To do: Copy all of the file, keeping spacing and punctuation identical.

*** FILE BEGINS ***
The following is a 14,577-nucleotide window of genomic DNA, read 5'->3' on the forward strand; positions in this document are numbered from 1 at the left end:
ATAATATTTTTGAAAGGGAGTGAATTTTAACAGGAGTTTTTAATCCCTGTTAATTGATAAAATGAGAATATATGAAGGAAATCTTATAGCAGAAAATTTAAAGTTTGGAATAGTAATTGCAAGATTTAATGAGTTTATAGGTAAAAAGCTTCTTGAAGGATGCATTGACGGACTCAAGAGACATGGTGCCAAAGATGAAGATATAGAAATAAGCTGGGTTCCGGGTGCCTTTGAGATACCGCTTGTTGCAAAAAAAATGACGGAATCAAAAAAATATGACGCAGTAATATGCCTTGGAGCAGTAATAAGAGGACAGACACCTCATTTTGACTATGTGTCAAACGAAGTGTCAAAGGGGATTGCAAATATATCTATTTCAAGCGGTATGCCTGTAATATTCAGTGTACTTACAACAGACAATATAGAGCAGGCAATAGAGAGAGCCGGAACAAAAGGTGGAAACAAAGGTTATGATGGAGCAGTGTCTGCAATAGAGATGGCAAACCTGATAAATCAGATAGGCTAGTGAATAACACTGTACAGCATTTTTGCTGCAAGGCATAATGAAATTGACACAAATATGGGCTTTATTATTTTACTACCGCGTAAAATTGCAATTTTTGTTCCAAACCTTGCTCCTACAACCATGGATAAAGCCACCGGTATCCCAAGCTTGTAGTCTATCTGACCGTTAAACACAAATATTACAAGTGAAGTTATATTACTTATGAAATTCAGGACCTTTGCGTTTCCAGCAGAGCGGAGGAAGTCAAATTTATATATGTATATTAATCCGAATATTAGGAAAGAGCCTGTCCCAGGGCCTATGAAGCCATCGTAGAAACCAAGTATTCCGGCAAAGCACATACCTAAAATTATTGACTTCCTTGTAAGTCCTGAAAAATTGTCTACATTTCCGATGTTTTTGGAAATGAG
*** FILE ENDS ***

The following is a 14,577-nucleotide window of genomic DNA, read 5'->3' on the forward strand; positions in this document are numbered from 1 at the left end:
ATAATATTTTTGAAAGGGAGTGAATTTTAACAGGAGTTTTTAATCCCTGTTAATTGATAAAATGAGAATATATGAAGGAAATCTTATAGCAGAAAATTTAAAGTTTGGAATAGTAATTGCAAGATTTAATGAGTTTATAGGTAAAAAGCTTCTTGAAGGATGCATTGACGGACTCAAGAGACATGGTGCCAAAGATGAAGATATAGAAATAAGCTGGGTTCCGGGTGCCTTTGAGATACCGCTTGTTGCAAAAAAAATGACGGAATCAAAAAAATATGACGCAGTAATATGCCTTGGAGCAGTAATAAGAGGACAGACACCTCATTTTGACTATGTGTCAAACGAAGTGTCAAAGGGGATTGCAAATATATCTATTTCAAGCGGTATGCCTGTAATATTCAGTGTACTTACAACAGACAATATAGAGCAGGCAATAGAGAGAGCCGGAACAAAAGGTGGAAACAAAGGTTATGATGGAGCAGTGTCTGCAATAGAGATGGCAAACCTGATAAATCAGATAGGCTAGTGAATAACACTGTACAGCATTTTTGCTGCAAGGCATAATGAAATTGACACAAATATGGGCTTTATTATTTTACTACCGCGTAAAATTGCAATTTTTGTTCCAAACCTTGCTCCTACAACCATGGATAAAGCCACCGGTATCCCAAGCTTGTAGTCTATCTGACCGTTAAACACAAATATTACAAGTGAAGTTATATTACTTATGAAATTCAGGACCTTTGCGTTTCCAGCAGAGCGGAGGAAGTCAAATTTATATATGTATATTAATCCGAATATTAGGAAAGAGCCTGTCCCAGGGCCTATGAAGCCATCGTAGAAACCAAGTATTCCGGCAAAGCACATACCTAAAATTATTGACTTCCTTGTAAGTCCTGAAAAATTGTCTACATTTCCGATGTTTTTGGAAATGAG